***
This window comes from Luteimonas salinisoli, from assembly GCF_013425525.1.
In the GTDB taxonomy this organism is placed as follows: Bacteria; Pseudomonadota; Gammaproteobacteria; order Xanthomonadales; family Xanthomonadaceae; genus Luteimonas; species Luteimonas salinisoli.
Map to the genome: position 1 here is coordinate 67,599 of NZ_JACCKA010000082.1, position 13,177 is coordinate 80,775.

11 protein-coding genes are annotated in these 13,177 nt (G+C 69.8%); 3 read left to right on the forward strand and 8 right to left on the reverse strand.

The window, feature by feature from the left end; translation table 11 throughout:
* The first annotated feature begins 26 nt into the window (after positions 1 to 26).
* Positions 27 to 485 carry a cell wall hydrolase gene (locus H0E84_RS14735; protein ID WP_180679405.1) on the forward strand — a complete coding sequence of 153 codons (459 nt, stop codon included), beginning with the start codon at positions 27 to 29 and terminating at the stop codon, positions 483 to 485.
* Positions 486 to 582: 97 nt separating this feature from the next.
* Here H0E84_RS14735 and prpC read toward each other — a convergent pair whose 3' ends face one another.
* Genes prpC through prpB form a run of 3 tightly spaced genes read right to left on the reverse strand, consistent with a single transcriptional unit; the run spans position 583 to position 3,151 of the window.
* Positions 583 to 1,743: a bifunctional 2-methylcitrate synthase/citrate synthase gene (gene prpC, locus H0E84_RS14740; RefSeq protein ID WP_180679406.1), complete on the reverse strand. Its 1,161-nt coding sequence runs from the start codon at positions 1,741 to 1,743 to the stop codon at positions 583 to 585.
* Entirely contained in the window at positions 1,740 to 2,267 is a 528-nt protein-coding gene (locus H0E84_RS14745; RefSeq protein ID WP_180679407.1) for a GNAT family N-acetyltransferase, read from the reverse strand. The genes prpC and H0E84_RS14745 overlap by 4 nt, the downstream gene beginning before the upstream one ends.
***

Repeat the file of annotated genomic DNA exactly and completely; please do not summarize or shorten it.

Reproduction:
This window comes from Luteimonas salinisoli, from assembly GCF_013425525.1.
In the GTDB taxonomy this organism is placed as follows: Bacteria; Pseudomonadota; Gammaproteobacteria; order Xanthomonadales; family Xanthomonadaceae; genus Luteimonas; species Luteimonas salinisoli.
Map to the genome: position 1 here is coordinate 67,599 of NZ_JACCKA010000082.1, position 13,177 is coordinate 80,775.

11 protein-coding genes are annotated in these 13,177 nt (G+C 69.8%); 3 read left to right on the forward strand and 8 right to left on the reverse strand.

The window, feature by feature from the left end; translation table 11 throughout:
* The first annotated feature begins 26 nt into the window (after positions 1 to 26).
* Positions 27 to 485 carry a cell wall hydrolase gene (locus H0E84_RS14735; protein ID WP_180679405.1) on the forward strand — a complete coding sequence of 153 codons (459 nt, stop codon included), beginning with the start codon at positions 27 to 29 and terminating at the stop codon, positions 483 to 485.
* Positions 486 to 582: 97 nt separating this feature from the next.
* Here H0E84_RS14735 and prpC read toward each other — a convergent pair whose 3' ends face one another.
* Genes prpC through prpB form a run of 3 tightly spaced genes read right to left on the reverse strand, consistent with a single transcriptional unit; the run spans position 583 to position 3,151 of the window.
* Positions 583 to 1,743: a bifunctional 2-methylcitrate synthase/citrate synthase gene (gene prpC, locus H0E84_RS14740; RefSeq protein ID WP_180679406.1), complete on the reverse strand. Its 1,161-nt coding sequence runs from the start codon at positions 1,741 to 1,743 to the stop codon at positions 583 to 585.
* Entirely contained in the window at positions 1,740 to 2,267 is a 528-nt protein-coding gene (locus H0E84_RS14745; RefSeq protein ID WP_180679407.1) for a GNAT family N-acetyltransferase, read from the reverse strand. The genes prpC and H0E84_RS14745 overlap by 4 nt, the downstream gene beginning before the upstream one ends.